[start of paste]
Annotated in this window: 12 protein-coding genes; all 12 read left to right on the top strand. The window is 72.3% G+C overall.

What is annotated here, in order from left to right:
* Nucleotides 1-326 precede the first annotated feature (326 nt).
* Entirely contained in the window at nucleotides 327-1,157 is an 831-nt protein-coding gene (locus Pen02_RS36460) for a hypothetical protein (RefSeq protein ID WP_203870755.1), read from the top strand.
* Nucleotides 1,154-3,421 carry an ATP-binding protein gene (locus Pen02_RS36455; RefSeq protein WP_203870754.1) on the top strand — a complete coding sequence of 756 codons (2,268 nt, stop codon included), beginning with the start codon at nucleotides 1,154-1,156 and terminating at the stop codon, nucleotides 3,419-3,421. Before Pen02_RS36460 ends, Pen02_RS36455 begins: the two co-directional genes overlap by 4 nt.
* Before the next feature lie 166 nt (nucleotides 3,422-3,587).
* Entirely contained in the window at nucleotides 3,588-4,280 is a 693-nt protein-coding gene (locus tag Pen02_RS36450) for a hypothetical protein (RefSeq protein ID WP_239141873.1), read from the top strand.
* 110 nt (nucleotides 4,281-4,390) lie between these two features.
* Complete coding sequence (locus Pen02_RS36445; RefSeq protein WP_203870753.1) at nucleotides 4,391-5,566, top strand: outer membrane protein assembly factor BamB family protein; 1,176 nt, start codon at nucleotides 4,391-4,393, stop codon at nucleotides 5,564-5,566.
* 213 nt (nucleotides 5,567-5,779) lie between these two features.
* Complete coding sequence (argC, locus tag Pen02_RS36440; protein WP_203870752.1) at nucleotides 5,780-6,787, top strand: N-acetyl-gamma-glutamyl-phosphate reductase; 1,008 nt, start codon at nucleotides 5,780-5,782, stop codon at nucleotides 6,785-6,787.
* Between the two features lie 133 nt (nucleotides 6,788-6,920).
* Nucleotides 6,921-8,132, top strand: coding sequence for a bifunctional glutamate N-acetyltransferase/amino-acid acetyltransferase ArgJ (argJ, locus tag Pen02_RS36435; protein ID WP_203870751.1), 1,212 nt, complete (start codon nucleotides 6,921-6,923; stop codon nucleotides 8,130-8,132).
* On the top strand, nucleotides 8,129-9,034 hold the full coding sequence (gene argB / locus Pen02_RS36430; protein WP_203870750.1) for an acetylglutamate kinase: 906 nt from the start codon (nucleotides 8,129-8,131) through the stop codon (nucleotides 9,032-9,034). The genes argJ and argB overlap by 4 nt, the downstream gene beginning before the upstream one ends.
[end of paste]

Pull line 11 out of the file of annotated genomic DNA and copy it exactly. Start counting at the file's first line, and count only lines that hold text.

* Complete coding sequence (argC, locus tag Pen02_RS36440; protein WP_203870752.1) at nucleotides 5,780-6,787, top strand: N-acetyl-gamma-glutamyl-phosphate reductase; 1,008 nt, start codon at nucleotides 5,780-5,782, stop codon at nucleotides 6,785-6,787.